Tuesday, June 10, 2008

There must be a playbook ...

Last week a group of residents from central ... neighborhoods ... met ... to discuss methods for stemming certain kinds of infill development. They focused on stopping the spread of new over-large homes in older neighborhoods, which some people feel erode the charm of older communities. But others say the current fight is really a debate over taste and approach.

No, this is not from Raleigh.

[The couple] moved out of [the neighborhood] three years ago. At the time, they wanted more space.

But they missed their old neighborhood. When their old home hit the market, they scooped it up. The only problem was the 980-square-foot home no longer matched their needs. The couple wanted to start a family and the house was way too small.

They decided to tear down the old house and build a new one. Tear-downs have become increasingly popular in the area. Last year in Mecklenburg County, 794 single-family houses were demolished. That's up from 697 in 2006.

They said their home, which will be finished in a few months, fits well into their neighborhood. And they said it would increase the value of other homes in the area.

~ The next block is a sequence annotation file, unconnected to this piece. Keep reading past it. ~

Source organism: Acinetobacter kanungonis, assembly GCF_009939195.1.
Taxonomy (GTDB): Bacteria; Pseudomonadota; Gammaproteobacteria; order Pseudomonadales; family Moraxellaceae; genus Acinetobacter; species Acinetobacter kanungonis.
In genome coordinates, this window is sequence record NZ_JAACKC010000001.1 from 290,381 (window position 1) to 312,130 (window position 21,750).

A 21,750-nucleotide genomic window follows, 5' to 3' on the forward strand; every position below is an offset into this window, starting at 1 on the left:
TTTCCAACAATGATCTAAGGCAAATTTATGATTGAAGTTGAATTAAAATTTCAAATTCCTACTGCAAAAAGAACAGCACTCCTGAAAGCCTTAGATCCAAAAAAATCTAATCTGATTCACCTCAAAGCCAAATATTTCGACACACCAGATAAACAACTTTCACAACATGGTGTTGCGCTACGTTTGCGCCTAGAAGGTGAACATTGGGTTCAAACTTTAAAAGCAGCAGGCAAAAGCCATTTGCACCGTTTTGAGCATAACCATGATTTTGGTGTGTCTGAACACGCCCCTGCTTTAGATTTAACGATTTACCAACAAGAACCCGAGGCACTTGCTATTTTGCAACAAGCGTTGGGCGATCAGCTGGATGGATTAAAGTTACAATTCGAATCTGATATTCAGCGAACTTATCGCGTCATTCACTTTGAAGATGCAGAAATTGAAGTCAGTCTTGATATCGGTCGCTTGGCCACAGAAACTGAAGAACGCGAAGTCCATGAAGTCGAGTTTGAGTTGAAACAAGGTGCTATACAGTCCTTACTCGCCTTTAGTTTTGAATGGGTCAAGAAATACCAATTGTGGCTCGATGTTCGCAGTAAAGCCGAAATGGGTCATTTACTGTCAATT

It is a complicated issue, with heated feelings on both sides. If city officials wade into the debate, they likely will find themselves balancing desire for neighborhood aesthetics with concerns about property owners' rights.

Yup, they will.

The entire story can be found here:
A building debate on tear-down projects
Central Charlotte neighborhoods form a group to stop the spread of ‘McMansions.'

Fallonia is observing that a larger home that fits in is 4000% better than a house that does not try to fit in (affectionately known as a sore-thumb house). It is clearly not all about size. FP still believes the key word here is Respect.

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